This is why we have red eyes in dark photos
This is why we have red eyes in dark photos
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This is why we have red eyes in dark photos

It has happened to us all at some point. You take a wonderful photograph, but end up with red eyes that spoil it. Can this be prevented? Yes! Find out how below.

Nowadays, modern cameras have a setting which actually makes it relatively easy to prevent ending up with red eyes in photographs. As a result, this problem has practically become a thing of the past, but more recently, people have been getting frustrated about this again because when they take photos in darker conditions, at least one person inevitably ends up with those annoying red eyes. And then the photo is useless.

You can already guess that this is because of the lighting. But the person in the photo and the photographer themselves are also responsible because red eyes only show up when a photograph is taken directly from the front.

The peculiarities of the anatomy of the eye

In order to better understand why this happens, we first have to look at a schematic representation of the eye. The eyeball is covered by the cornea under which the aqueous humour is located and then the pupil surrounded by the iris. Behind this is the lens, then a large orb, namely the vitreous humour that surrounds the retina. And then finally you have the macula lutea, which in Latin translates as ‘yellow spot'.

Schematic representation of the eye Lauren Schavell / Design Pics / Getty Images

Now let's take a closer look at the pupil. The pupil is an opening in the middle of the iris that functions as a shutter does on a camera. But what is it for? It regulates the amount of light that enters the eye. Our eyes capture the light by letting it pass through the cornea and the pupil. The pupil gets smaller and shrinks when it is exposed to light that is too bright to avoid being blinded, but in darker conditions, it opens up and becomes wider in order to allow as much light as possible into the eye.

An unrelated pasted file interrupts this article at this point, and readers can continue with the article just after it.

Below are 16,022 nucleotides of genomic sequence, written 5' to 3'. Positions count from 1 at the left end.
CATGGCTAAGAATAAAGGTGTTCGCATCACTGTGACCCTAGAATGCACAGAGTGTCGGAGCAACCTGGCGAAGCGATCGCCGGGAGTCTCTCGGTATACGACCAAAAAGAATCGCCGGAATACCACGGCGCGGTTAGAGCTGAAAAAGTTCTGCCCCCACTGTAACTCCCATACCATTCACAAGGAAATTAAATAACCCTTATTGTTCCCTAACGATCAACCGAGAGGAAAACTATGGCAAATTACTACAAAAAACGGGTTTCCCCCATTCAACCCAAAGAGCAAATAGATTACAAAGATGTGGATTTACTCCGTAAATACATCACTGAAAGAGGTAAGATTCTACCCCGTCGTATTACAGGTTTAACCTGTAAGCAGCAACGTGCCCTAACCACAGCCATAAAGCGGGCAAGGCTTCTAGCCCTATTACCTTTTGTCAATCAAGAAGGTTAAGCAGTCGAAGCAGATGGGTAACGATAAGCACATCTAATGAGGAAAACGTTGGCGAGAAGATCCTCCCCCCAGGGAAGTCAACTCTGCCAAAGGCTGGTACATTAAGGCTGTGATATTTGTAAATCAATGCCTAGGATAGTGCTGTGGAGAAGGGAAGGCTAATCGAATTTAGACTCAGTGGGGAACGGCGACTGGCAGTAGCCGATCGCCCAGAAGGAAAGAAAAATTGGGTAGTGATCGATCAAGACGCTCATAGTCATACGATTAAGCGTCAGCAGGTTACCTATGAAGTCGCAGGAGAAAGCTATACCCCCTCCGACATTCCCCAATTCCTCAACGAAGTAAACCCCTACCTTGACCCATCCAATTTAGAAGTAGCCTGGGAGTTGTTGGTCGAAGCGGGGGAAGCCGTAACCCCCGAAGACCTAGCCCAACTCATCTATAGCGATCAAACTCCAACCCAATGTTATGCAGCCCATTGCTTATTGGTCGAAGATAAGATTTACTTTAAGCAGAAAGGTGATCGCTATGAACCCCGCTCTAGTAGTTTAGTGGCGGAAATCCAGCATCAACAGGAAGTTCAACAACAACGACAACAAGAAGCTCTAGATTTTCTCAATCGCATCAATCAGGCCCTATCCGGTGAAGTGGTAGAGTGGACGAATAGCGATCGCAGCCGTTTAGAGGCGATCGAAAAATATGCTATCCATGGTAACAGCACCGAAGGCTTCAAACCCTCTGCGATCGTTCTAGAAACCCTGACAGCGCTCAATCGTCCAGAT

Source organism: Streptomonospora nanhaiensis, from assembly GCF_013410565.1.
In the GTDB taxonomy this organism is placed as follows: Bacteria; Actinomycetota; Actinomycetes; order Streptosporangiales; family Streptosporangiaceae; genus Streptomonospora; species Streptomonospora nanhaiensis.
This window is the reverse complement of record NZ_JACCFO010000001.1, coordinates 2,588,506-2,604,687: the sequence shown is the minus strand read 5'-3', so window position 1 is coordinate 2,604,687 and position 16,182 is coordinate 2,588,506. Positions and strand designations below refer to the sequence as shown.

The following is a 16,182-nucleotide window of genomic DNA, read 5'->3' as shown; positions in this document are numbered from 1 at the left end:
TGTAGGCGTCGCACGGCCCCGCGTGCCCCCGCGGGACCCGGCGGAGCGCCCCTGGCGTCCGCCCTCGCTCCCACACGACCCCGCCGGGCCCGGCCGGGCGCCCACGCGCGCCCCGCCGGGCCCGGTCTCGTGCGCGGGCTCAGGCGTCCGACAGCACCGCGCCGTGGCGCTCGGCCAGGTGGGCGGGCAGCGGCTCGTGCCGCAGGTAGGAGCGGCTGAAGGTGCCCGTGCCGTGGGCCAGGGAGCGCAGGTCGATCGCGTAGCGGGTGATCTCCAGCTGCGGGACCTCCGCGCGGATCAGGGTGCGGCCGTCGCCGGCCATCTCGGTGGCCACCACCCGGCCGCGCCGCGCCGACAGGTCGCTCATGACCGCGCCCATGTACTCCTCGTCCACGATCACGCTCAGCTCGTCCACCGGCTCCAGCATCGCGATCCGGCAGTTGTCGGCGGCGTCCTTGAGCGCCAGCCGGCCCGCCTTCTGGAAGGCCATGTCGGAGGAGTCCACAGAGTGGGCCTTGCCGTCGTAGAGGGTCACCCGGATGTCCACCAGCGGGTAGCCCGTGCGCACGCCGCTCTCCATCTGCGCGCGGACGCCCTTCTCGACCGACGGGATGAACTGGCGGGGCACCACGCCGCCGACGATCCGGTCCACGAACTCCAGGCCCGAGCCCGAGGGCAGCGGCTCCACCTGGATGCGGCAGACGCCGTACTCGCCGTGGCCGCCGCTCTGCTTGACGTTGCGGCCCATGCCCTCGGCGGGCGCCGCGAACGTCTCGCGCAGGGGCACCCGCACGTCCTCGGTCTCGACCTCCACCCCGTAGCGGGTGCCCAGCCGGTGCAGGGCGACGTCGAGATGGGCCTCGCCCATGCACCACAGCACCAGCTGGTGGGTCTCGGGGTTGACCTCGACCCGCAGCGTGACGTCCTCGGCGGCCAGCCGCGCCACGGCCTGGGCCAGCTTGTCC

When you take photos with the flash on, you are doing so because the environment you are in is too dark for the camera to see and pick up everything in the shot. This light penetrates the dilated pupils and goes directly into your eye. This happens so quickly that the pupil isn’t able to contract quick enough and this results in the concentrated light beam entering the eye and hitting a small spot in the middle of the retina at the back of the eye - the macula lutea.

What makes your eyes red in pictures?

But what does this have to do with red eyes in photos? The explanation is simple. The macula is at the same height as the pupil in the eye and is also a part of the eye through which several blood vessels from the retina run. And you can probably imagine what colour it is!

As a result, this red spot in your eye ends up reflecting the flash the camera generates in these darker conditions. Consequently, your photo ends up being spoiled by the ocular fundus and the blood vessels that are located in this part of the eye.

But then why do cats have green eyes in photos that are taken with the flash on? This is because a cat’s eye is made of special light-reflecting crystals, which is also what allows these animals to see in the dark. Therefore, it is these crystals that create the fascinating pale green colour that cats’ eyes are famous for in photos. The more you know!

They say that eyes are the windows to the soul but as it turns out, they also say a lot about your health. Check out this article to find out more.

By Lindsay Wilson

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